What causes atherosclerosis?

Atherosclerosis is caused by the accumulation in the bloodstream of fat, cholesterol, and other substances that build up on the walls of arteries and form hard structures called plaques. Plaque narrows and stiffens the arteries, making it difficult for blood to flow through the artery. In addition, pieces of plaque can break off and travel through the affected artery (embolize) and lodge in smaller blood vessels, blocking them and causing tissue damage, which may be life threatening. Atherosclerosis occurs most often in people who have a family history of heart disease or other risk factors for the development of atherosclerosis.

What are the risk factors for atherosclerosis?

A number of factors increase the risk of developing atherosclerosis. Not all people with risk factors will get atherosclerosis. Risk factors for atherosclerosis include:

  • Diabetes
  • High blood cholesterol levels
  • High blood pressure
  • High-fat diet
  • Advanced age
  • Obesity
  • Personal or family history of heart disease
  • Smoking

Reducing your risk of atherosclerosis

You may be able to lower your risk of atherosclerosis by:

  • Getting regular physical activity
  • Keeping your cholesterol at a healthy level
  • Maintaining normal blood pressure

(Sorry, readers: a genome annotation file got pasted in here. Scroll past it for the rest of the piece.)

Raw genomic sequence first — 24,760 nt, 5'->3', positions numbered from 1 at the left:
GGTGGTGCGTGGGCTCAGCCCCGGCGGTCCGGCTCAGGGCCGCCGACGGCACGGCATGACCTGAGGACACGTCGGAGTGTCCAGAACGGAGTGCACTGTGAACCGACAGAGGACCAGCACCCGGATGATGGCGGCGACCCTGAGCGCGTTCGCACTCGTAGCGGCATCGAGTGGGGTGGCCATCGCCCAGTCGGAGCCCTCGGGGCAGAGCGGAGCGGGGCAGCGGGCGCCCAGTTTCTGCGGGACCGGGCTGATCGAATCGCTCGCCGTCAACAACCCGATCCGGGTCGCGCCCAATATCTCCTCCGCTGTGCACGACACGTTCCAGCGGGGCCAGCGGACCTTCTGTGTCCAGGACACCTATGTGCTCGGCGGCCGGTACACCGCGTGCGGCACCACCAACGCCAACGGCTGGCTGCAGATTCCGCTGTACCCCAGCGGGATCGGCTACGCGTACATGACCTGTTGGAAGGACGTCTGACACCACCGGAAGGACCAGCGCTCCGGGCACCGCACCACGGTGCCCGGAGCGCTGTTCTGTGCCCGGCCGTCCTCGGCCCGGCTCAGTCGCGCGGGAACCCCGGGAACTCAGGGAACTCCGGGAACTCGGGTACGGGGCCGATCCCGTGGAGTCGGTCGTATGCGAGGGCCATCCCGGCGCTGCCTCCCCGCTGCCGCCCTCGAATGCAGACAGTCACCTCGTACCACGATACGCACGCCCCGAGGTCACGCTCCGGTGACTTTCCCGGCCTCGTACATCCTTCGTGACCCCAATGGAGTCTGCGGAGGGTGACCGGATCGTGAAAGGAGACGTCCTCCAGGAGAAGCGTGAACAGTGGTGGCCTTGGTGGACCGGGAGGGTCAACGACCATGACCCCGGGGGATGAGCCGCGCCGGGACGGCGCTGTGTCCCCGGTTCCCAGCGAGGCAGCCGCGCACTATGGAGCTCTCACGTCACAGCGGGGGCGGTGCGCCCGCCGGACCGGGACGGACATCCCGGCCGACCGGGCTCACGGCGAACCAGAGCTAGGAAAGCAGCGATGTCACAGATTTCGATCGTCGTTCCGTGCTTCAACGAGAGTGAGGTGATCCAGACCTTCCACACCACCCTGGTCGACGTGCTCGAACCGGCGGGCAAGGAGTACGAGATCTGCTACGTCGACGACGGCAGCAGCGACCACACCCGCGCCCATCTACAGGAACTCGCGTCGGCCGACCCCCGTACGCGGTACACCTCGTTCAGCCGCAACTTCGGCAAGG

• Reducing the amount of cholesterol and fat in your diet
  • Quitting smoking or other tobacco use

What is atherosclerosis?

Atherosclerosis is a condition in which fatty material, such as fats and cholesterol in the bloodstream, collects along the walls of arteries. This fatty material thickens, hardens, and forms hard structures called plaques that narrow, and may eventually block blood flow through, the arteries. Narrowing and blockage of arteries results in hypertension, chest pain, transient ischemic attack... Read more about atherosclerosisintroduction


What are the symptoms of atherosclerosis?

Atherosclerosis narrows the arteries and reduces blood flow to body organs and tissues, resulting in a number of symptoms. The symptoms can vary in intensity among individuals. Mild atherosclerosis usually does not produce any symptoms. However, symptoms of moderate to severe atherosclerosis depend on which arteries are affected.... Read more about atherosclerosissymptoms


How is atherosclerosis treated?

Treatment of atherosclerosis begins with seeking medical care from your health care provider. To determine if you have atherosclerosis, your health care provider will ask you to undergo diagnostic testing.... Read more about atherosclerosistreatments

Medical Reviewer: All content has been reviewed by board-certified physicians under the direction of Rich Klasco, M.D., FACEP. Last Annual Review Date: May 2, 2011 Copyright: © Copyright 2011 Health Grades, Inc. All rights reserved. May not be reproduced or reprinted without permission from Health Grades, Inc. Use of this information is governed by the HealthGrades User Agreement.

This Article is Filed Under: Heart, Blood and Circulation